The Bulldogs committed a huge blunder when quarterback Mike Wright dropped the Shotgun snap on a fourth-and-1 play from their own 40 early in the fourth quarter. The loose ball bounced around and Walcott eventually scooped it and scored what would have been a go-ahead defensive touchdown. However, the Bulldogs were flagged for a dead ball false start, nullifying the play and allowing Coach Zach Arnett to send his punt team out.
Andrew Armstrong got loose deep and brought in a 48-yard touchdown strike from Jefferson to pull Arkansas within 34-22 against Texas A&M in the fourth quarter. That pass gave Jefferson the UA lead in touchdown responsibility, breaking his tie with Matt Jones at 77.
As a runner up, Isaiah Sategna ran a skinny post from the slot, got past his defender and Jefferson rewarded him with a perfectly placed deep ball for a 32-yard touchdown against Florida International.
Late in the second quarter at LSU, quarterback Jefferson dropped a dime into Broden for a 19-yard touchdown for a 13-3 lead. Broden made a spectacular grab at the back line against tight coverage, managing to get a foot inbounds to give Arkansas the 10-point lead with 48 seconds left in the half. The play was originally ruled incomplete but it was overturned by the replay booth.
On the Hogs' fourth offensive snap against BYU, AJ Green took a stretch play handoff over right guard, got quality blocks from all his linemen and tight end Luke Hasz, swerved to the right edge, fended off a tackle attempt at the 8-yard line and scored a 55-yard touchdown.
Most impactful run
Facing first-and-20 in overtime at Florida after a holding penalty, Jefferson charged over the right side on a quarterback power, powered through a safety and added eight yards to his 20-yard run. Sanders followed with an 11-yard pickup to set up Broden's 4-yard walk touchdown reception.
Facing fourth-and-2 from the Florida International 31 late in the fourth quarter, Pittman kept his offense on the field with Arkansas ahead 24-13. Jefferson was given a quarterback run, but he told tailback Dominique Johnson to go get the first down on an RPO give. Johnson broke through the line and with no safety backup he ran 31 yards for a score and a 31-13 lead with 1:08 left in the half.
Facing fourth-and-2 from the Mississippi State 33-yard line and trailing 7-3 in the third quarter, Arkansas did not get its field goal unit in place in time for a 50- or 51-yard try for Cam Little, who was riding a hot streak of 11-consecutive field goal makes, including four from 50 yards or longer. Instead of trying the field goal or calling time out, the Razorbacks drew a delay of game penalty. Pittman admitted after the game he was indecisive in the moment, costing the special teams unit valuable seconds. Even a timeout would have been better than taking the 5-yard penalty. Max Fletcher came on to punt 35 yards to the Bulldogs' 3.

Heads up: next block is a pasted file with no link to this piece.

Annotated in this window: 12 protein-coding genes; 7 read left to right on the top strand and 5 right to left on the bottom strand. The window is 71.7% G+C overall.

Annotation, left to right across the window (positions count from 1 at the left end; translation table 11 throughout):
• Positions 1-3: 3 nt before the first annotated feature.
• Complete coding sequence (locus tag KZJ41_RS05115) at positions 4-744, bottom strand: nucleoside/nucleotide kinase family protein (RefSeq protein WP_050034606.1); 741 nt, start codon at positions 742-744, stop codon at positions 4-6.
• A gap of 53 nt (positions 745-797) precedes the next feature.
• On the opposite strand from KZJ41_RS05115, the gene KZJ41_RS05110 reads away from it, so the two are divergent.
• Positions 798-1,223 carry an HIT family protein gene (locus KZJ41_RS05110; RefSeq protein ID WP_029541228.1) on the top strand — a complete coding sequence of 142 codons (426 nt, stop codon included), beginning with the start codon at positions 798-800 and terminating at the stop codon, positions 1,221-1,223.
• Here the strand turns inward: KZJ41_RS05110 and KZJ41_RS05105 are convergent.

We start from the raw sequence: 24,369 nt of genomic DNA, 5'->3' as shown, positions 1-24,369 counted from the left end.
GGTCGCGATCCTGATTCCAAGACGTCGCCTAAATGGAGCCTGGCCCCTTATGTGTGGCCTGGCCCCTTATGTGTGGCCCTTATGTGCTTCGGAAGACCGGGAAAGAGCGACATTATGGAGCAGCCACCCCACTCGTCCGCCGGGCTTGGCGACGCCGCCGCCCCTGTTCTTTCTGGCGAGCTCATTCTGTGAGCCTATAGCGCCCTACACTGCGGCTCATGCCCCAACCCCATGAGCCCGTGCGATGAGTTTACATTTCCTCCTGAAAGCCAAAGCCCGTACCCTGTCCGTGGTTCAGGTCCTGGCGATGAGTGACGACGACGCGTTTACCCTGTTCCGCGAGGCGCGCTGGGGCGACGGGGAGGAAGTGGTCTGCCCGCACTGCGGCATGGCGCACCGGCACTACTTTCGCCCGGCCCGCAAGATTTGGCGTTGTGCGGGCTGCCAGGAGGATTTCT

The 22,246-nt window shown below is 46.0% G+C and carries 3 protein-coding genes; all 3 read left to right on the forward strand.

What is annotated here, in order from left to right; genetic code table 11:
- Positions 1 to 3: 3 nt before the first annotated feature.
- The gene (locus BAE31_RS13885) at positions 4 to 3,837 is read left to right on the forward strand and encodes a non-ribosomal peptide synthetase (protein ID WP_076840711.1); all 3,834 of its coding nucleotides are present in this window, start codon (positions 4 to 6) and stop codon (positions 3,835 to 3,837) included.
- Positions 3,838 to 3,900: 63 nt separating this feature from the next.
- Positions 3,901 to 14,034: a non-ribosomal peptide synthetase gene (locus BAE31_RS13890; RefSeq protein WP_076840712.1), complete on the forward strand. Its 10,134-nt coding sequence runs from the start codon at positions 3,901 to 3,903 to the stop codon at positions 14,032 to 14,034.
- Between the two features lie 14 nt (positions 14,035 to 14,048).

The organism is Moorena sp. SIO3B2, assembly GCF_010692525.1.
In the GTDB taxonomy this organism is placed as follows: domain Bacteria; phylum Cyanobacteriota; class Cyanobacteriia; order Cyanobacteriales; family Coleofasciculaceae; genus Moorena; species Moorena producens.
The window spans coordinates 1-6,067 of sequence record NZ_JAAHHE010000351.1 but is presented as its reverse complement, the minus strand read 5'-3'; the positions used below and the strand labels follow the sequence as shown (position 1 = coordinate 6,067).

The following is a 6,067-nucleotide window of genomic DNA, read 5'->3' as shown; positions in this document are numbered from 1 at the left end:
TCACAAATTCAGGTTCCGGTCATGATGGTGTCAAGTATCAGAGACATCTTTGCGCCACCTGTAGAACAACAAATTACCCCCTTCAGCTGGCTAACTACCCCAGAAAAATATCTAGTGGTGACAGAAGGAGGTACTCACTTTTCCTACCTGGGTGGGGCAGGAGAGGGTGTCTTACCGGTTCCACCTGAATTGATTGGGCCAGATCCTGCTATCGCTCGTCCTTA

Best special teams play
BYU punter Ryan Rekhow out-punted his coverage with a 54-yard boot to the Arkansas 12 and the redshirt freshman Sategna made him play. Sategna got up a head of steam by charging past the first three Cougar defenders, then he veered right around nice sealing blocks up the middle and easily outraced defenders for an 88-yard punt return score in the first quarter.
Worst special teams play
The Razorbacks were still within range of Texas A&M at 27-16 when Fletcher unleashed a 61-yard punt that sailed beyond his gunners. Bad move. Dangerous returner Ainias Smith got steam with the head start and raced 82 yards for a clinching touchdown to make it 34-16.
Arkansas led 14-0 in the opening moments at Florida, but trailed 33-30 with 3:02 remaining after Trevor Etienne's 26-yard touchdown run.
Jefferson engineered the Hogs' most important drive of the season to tie it on Little's clutch 49-yard field goal with 44 seconds remaining. The drive featured a holding call and false start that set up a third-and-23 snap from the Florida 41. Jefferson's 10-yard completion to Broden got the Hogs within Little's range.
Worst blown lead
Ahead 14-0 against BYU in Week 3 with a chance to open 3-0, the Razorbacks could not hold the lead into the second quarter and dropped a 38-31 decision.
This was the game that started the Hogs' run of six consecutive losses so this was the initial one-score setback that set the tone for the disappointing season.
Best sack evasion
Alabama's Terrion Arnold had Jefferson dead to rights on a corner blitz in the third quarter. With Arnold hanging on him, Jefferson shook the lighter defender off, got some space and fired a short completion that Var'keyes Gumms turned into a 25-yard reception. Three plays later, Rashod Dubinion caught a 14-yard wheel route touchdown to draw Arkansas within 24-21 with 10:59 remaining.
There were lots to pick from in this category, including touchdown return interceptions by Brad Spence, Antonio Grier and Lorando Johnson. The winner is Walcott's takeaway from Florida International's Dean Patterson on a third down route near the sideline, which the safety ran back for a 33-yard score. That defensive masterpiece might have been inspired by a Jaylon Braxton play two weeks earlier.
Freshman cornerback Jaylon Braxton simply wrestled the ball away from Florida senior Ricky Pearsall on the Gators' first offensive snap of the game. Braxton tugged it free, secured the ball and raced 33 yards for a touchdown an a 14-0 Arkansas lead within the first four minutes of the Hogs' 39-36 win in overtime.
Florida caught a break when a substitution fiasco did not lead to a clock runoff in the closing seconds of regulation, but Arkansas caught an even bigger one when kicker Trey Smack missed wide right on a 44-yard field goal try with 3 seconds remaining in a 33-33 tie.
Freshman sensation Luke Hasz was coming off a two-touchdown game at LSU and emerging as one of the nation's top tight ends when he landed hard on his left shoulder on the first series against Texas A&M the following week and suffered a broken collarbone that cost him the rest of the season and cost Arkansas a valuable weapon.